May 6, 2019 / 10:05 PM / 16 days ago

U.S. Democrats edge toward court battles over Mueller, Trump's taxes

WASHINGTON (Reuters) - U.S. congressional Democrats edged closer on Monday to fighting two legal battles - one over the Mueller report and one over President Donald Trump’s tax returns - after administration officials stonewalled lawmakers’ requests for those documents.

FILE PHOTO - House Judiciary Committee Chair Jerry Nadler (D-NY) begins a House Judiciary Committee hearing on "The Justice Department's investigation of Russian interference with the 2016 presidential election", that U.S. Attorney General Barr was scheduled to appear at, on Capitol Hill in Washington, D.C., U.S., May 2, 2019. REUTERS/Clodagh Kilcoyne

The House Judiciary Committee set a vote for Wednesday on whether to cite Attorney General William Barr with contempt over his refusal to provide the panel with a full, unredacted version of Special Counsel Robert Mueller’s Russia investigation report and underlying evidence from the probe.

Separately, U.S. Treasury Secretary Steven Mnuchin said he would not provide the House Ways and Means Committee with six years of Trump’s individual and business tax returns, despite a formal request by Chairman Richard Neal under a law authorizing such actions.

“I have determined that the committee’s request lacks a legitimate legislative purpose ... the department is therefore not authorized to disclose the requested returns and return information,” Mnuchin said in a letter on Monday to Neal.

Neal responded in a statement: “I will consult with counsel and determine the appropriate response.”

Both developments put the two oversight committees on a course leading to federal court action to obtain the documents, as the Trump administration escalated its push to block multiple probes by the Democratic-controlled House of Representatives.

Republicans in Congress have rejected the efforts of both Democratic-led committees as political gamesmanship intended to appeal to the Democratic Party’s voting base ahead of the 2020 presidential election, in which Trump is seeking re-election.

“The attorney general’s failure to comply with our subpoena ... leaves us no choice but to initiate contempt proceedings,” House Judiciary Committee Chairman Jerrold Nadler said in a statement released along with a committee report citing Barr with contempt of Congress.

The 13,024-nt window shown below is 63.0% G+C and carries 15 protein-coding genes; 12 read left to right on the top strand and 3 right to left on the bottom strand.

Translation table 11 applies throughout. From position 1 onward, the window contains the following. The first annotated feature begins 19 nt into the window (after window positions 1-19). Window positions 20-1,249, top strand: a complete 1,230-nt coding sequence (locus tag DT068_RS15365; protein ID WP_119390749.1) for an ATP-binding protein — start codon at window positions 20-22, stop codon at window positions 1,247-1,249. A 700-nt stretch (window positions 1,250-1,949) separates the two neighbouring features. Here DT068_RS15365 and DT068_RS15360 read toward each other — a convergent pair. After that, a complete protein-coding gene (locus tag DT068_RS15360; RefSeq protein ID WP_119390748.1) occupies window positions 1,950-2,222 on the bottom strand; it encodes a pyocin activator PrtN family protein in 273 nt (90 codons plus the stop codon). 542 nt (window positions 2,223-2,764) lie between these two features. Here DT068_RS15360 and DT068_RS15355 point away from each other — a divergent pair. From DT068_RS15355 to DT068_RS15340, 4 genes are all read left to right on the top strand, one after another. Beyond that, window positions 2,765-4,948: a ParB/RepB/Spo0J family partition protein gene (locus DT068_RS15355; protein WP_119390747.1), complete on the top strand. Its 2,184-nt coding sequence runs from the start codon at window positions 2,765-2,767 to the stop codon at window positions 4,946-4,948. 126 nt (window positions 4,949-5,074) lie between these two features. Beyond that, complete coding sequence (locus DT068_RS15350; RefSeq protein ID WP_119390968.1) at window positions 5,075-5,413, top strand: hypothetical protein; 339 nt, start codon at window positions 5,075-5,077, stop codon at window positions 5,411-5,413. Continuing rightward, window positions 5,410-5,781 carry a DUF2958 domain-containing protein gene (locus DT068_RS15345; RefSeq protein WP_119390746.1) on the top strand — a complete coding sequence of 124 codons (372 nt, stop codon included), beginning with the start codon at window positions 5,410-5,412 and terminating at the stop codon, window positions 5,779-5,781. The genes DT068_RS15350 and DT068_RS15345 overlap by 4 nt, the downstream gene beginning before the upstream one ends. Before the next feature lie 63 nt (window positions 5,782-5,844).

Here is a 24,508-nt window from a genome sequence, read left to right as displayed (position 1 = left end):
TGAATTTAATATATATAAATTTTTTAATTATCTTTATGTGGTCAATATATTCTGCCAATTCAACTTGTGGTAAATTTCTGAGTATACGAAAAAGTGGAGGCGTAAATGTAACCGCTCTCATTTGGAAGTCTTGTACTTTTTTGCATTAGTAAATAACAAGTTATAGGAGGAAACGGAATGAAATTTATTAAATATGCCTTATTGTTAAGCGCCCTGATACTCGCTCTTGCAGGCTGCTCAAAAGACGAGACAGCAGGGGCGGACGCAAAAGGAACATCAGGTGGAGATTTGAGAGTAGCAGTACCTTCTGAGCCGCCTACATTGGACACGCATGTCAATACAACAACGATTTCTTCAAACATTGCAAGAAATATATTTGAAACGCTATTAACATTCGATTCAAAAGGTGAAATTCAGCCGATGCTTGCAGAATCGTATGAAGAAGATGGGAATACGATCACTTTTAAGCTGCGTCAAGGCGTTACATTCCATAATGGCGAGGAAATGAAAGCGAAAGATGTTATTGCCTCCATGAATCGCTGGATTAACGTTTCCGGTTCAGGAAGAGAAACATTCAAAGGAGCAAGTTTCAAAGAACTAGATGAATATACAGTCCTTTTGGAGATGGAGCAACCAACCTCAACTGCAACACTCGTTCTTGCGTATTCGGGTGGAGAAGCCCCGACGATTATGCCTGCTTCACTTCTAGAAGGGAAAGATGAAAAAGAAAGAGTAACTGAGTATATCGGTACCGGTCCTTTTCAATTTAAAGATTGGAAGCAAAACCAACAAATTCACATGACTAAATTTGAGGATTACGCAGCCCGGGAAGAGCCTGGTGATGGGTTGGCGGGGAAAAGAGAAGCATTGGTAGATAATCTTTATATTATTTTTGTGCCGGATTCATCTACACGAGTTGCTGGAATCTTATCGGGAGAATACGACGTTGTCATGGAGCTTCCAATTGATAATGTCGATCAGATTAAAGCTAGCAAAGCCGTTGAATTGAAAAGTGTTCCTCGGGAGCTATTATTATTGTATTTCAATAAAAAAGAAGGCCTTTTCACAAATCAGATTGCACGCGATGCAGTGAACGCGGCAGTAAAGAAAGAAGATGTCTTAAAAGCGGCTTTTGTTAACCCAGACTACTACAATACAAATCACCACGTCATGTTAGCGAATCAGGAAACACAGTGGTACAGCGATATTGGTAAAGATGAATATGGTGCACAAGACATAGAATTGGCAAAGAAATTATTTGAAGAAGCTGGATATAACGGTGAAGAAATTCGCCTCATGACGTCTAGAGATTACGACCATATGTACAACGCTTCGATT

“If the department presents us with a good faith offer for access to the full report and the underlying evidence, I reserve the right to postpone these proceedings,” he said.

If Nadler’s committee votes as expected to adopt a contempt citation on Wednesday, the measure will go to the full House for a floor vote that is likely to pass. Lawmakers say such an outcome would lead to a civil court case against Barr, raising the possibility of fines and other legal actions for failure to comply.

Democrats also expect Neal’s battle with Mnuchin over Trump’s tax returns to wind up in a lengthy court battle, although Neal could begin by issuing a subpoena for the documents.

OVERSIGHT EFFORTS

The Mueller report and Trump’s taxes are central to the oversight efforts of six Democratic-led House committees that are probing the president, his associates and his presidency.

The Mueller report detailed extensive contacts between Trump’s 2016 campaign and Moscow, but did not find that there was a conspiracy between Moscow and the campaign. The report also describes actions Trump took to try to impede Mueller’s investigation.

If lawmakers established that Trump obstructed justice by seeking to impede Mueller, Nadler’s panel could move to impeachment proceedings against the president for high crimes and misdemeanors.

Democrats also want Trump’s returns as part of their investigations of possible conflicts of interest posed by his continued ownership of extensive business interests, even as he serves as president.

Trump broke with a decades-old precedent by refusing to release his tax returns as a presidential candidate in 2016 or since being elected, saying he could not do so while his taxes were being audited.

But his former personal lawyer, Michael Cohen, told a House panel in February that he does not believe Trump’s taxes are under audit. Cohen said the president feared that releasing his returns could lead to an audit and IRS tax penalties.

Reporting by David Morgan; Editing by Peter Cooney

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